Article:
If you want a brief conversation, do not start talking to North Carolinians about their barbecue sauces — North Carolinians believe they started American barbecue and you can find recipes dating back hundreds of years. Every part of the state has their own take, but it is divided at its most basic by tomato and vinegar. Because so many of these other sauces use tomatoes, we are going to stick with the simplicity of the vinegar-style variation. It is a combination of vinegar and spices, and it is the perfect coating to douse your meat in before cooking and then keep sprinkling on once it is done. This is also the simplest because, without sugar, you don’t even need to cook it (but if you want it a little sweeter or thicker, you certainly can throw some brown sugar in and/or boil it to a thicker consistency).

  • 2 cups apple cider vinegar
  • 1 tablespoon hot sauce
  • 2 teaspoons red pepper flakes
  • 2 teaspoons salt

Whisk all ingredients together and let sit until ready to use, preferably at least a few hours.

South Carolina Mustard Barbecue Sauce

South Carolina barbecue sauce from Henry's Smokehouse.Tiger O'Rourke/Henry's Smokehouse

South Carolinians also like to claim the mantle of originating Southern barbecue. But instead of a vinegar-versus-tomato debate, theirs throws in mustard. Yellow mustard shifts the tang from solely being vinegar-based and adds a bit of ketchup in just to make everyone happy. It’s a stronger and less sweet flavor than some other sauces, but it does particularly well on tougher cuts of meat that might otherwise need something to kick it up a notch.

  • 1 cup yellow mustard
  • 1/4 cup dark brown sugar
  • 1/2 cup apple cider vinegar
  • 1 tablespoon ketchup
  • 1 tablespoon Worcestershire sauce
  • 1 teaspoon salt

Combine all ingredients in a pot. Bring to a boil and then reduce heat. Cook for 10 to 15 minutes, until the sauce is your desired consistency.

Alabama White Barbecue Sauce

Chicken dipped in Alabama white barbecue sauce from pitmaster Chris Lilly.Kingsford Spokesperson, World Championship Pitmaster Chris Lilly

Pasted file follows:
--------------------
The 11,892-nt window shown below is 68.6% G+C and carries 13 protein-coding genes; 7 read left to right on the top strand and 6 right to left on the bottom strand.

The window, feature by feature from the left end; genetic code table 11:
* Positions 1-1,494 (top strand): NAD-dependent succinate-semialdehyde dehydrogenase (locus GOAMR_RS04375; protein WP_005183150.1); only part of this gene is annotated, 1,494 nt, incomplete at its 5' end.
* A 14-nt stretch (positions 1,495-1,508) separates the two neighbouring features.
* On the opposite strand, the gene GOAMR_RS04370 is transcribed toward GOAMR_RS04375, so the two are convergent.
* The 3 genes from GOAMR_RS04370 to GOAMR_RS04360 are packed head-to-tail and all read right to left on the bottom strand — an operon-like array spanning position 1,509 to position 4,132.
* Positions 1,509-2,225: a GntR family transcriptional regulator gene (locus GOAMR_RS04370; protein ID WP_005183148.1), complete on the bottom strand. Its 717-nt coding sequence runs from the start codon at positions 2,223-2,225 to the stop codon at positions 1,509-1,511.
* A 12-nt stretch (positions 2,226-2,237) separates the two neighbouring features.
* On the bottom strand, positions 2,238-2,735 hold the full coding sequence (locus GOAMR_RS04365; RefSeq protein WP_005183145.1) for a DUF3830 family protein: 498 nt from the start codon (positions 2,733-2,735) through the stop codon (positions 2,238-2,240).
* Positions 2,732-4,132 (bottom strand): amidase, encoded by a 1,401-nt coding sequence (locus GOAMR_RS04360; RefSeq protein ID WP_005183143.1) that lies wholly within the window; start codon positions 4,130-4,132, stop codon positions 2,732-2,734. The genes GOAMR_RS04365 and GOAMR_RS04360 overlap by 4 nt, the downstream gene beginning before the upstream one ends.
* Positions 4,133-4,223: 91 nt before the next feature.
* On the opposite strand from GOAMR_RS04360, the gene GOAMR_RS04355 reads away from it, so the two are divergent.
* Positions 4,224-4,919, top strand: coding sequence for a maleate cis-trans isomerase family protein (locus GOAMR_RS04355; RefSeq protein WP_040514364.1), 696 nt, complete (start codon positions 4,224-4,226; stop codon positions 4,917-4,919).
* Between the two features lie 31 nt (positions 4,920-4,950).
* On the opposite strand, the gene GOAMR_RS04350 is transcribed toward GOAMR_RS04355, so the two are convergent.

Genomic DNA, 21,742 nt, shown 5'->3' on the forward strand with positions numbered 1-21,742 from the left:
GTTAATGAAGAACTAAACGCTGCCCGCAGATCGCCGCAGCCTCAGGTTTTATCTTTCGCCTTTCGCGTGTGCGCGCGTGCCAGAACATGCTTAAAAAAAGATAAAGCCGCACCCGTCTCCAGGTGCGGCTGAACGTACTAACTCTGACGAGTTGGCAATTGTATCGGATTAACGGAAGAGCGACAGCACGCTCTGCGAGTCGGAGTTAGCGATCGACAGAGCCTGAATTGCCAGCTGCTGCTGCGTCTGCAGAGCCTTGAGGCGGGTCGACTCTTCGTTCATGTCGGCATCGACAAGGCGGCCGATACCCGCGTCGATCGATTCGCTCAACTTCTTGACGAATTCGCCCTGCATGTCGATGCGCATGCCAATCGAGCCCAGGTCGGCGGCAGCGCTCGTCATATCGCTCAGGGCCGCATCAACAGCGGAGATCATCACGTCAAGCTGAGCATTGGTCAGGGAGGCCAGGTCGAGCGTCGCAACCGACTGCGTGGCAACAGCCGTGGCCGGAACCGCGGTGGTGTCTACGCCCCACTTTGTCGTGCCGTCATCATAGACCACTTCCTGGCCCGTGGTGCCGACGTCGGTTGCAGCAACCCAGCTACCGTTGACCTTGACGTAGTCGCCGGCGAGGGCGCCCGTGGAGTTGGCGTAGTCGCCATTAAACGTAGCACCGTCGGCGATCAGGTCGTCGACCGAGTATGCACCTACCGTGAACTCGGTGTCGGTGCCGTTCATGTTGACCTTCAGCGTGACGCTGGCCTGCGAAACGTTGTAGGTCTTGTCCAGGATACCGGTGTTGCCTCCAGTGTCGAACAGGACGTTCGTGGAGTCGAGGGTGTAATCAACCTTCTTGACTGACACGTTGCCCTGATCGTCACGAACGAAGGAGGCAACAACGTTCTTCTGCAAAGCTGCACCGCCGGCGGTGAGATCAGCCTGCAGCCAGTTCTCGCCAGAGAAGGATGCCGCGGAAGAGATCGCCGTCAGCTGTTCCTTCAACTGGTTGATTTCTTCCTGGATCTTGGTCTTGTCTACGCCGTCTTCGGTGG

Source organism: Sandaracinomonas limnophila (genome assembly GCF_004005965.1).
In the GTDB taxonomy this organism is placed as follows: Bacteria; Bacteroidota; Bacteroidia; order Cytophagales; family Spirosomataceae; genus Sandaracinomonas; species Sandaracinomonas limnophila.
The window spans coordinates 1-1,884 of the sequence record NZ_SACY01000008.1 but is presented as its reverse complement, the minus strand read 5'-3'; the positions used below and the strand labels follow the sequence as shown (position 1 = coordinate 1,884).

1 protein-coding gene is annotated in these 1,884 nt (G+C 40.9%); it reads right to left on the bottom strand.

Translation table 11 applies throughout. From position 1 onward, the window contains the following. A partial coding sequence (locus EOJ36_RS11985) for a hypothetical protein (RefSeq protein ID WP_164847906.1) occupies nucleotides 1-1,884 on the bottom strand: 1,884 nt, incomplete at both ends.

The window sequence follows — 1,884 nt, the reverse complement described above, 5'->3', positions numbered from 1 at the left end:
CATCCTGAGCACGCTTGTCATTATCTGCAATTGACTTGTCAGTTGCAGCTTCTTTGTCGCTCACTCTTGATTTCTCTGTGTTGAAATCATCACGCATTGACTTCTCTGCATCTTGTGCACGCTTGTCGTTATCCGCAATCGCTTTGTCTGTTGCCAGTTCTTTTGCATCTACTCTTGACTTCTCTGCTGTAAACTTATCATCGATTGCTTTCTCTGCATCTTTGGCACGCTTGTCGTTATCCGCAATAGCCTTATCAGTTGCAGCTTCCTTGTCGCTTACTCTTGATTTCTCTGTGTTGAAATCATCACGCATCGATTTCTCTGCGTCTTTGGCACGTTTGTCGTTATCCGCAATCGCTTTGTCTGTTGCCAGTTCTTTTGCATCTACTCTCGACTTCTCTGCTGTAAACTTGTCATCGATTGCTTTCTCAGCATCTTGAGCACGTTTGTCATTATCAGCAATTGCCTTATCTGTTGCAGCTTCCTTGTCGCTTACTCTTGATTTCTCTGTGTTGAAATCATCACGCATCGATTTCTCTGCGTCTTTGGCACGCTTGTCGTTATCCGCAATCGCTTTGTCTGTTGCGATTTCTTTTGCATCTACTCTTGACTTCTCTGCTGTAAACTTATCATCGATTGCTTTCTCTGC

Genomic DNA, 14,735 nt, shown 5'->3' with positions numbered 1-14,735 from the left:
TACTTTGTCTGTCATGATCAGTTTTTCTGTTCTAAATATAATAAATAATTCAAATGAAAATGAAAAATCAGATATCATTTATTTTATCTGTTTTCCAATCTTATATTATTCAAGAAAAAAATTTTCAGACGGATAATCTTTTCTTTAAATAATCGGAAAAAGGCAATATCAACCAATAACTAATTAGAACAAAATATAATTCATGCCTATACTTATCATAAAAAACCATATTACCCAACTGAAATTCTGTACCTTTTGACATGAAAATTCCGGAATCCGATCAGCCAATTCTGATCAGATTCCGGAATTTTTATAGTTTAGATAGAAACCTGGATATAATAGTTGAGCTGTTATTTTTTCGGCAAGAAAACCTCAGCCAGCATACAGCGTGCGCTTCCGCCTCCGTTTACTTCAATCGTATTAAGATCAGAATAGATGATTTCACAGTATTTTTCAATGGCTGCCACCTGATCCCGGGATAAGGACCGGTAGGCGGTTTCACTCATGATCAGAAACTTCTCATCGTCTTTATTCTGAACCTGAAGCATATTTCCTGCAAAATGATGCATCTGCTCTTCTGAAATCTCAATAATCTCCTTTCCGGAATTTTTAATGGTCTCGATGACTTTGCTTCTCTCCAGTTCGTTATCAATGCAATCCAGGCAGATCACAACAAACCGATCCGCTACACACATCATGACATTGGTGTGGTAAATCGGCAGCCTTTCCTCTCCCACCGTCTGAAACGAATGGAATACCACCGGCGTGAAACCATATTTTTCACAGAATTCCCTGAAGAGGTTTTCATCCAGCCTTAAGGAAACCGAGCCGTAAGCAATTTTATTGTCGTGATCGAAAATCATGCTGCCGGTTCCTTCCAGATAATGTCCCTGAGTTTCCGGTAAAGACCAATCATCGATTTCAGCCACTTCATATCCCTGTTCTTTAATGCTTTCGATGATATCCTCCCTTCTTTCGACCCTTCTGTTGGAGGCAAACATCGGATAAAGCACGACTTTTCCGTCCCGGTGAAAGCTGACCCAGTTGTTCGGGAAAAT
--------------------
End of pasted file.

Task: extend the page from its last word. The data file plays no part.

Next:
Alabama is known for its white sauce — a mayonnaise-based delight spiced up with everything from horseradish to vinegar to mustard. It works particularly well on lighter meats like chicken and it’s sugar-free for anyone looking to avoid added sugar. You can add it to your meat before cooking — the mayonnaise helps retain moisture — or you can use it as a sauce to slather on at the end.

  • 2 cups mayonnaise
  • 1/2 cup apple cider vinegar
  • 1 tablespoon spicy brown mustard
  • Juice of half a lemon
  • 1/4 cup horseradish
  • 1 teaspoon salt

Whisk all ingredients together and let sit until ready to use, preferably at least a few hours.

Korean Barbecue Sauce

Korean barbecue short-rib (galbi) lettuce wraps from chef Judy Joo.Jean Cazals / Korean Food Made Simple

If anyone loves barbecue as much as Americans, it’s Koreans. And Korean barbecue has been slowly making its case across the U.S. for years now, becoming a favorite of meat-lovers everywhere. Swapping soy sauce for cider vinegar, Korean barbecue sauce is a flavor game-changer while still keeping that classic umami on our favorite meats.

  • 1 cup soy sauce
  • 1 cup brown sugar
  • 4 cloves minced garlic
  • 2 tablespoons rice vinegar
  • 1 tablespoon gochujang
  • 1 teaspoon minced ginger

Combine all ingredients in a pot. Bring to a boil and then reduce heat. Cook for 10 to 15 minutes, until the sauce is your desired consistency.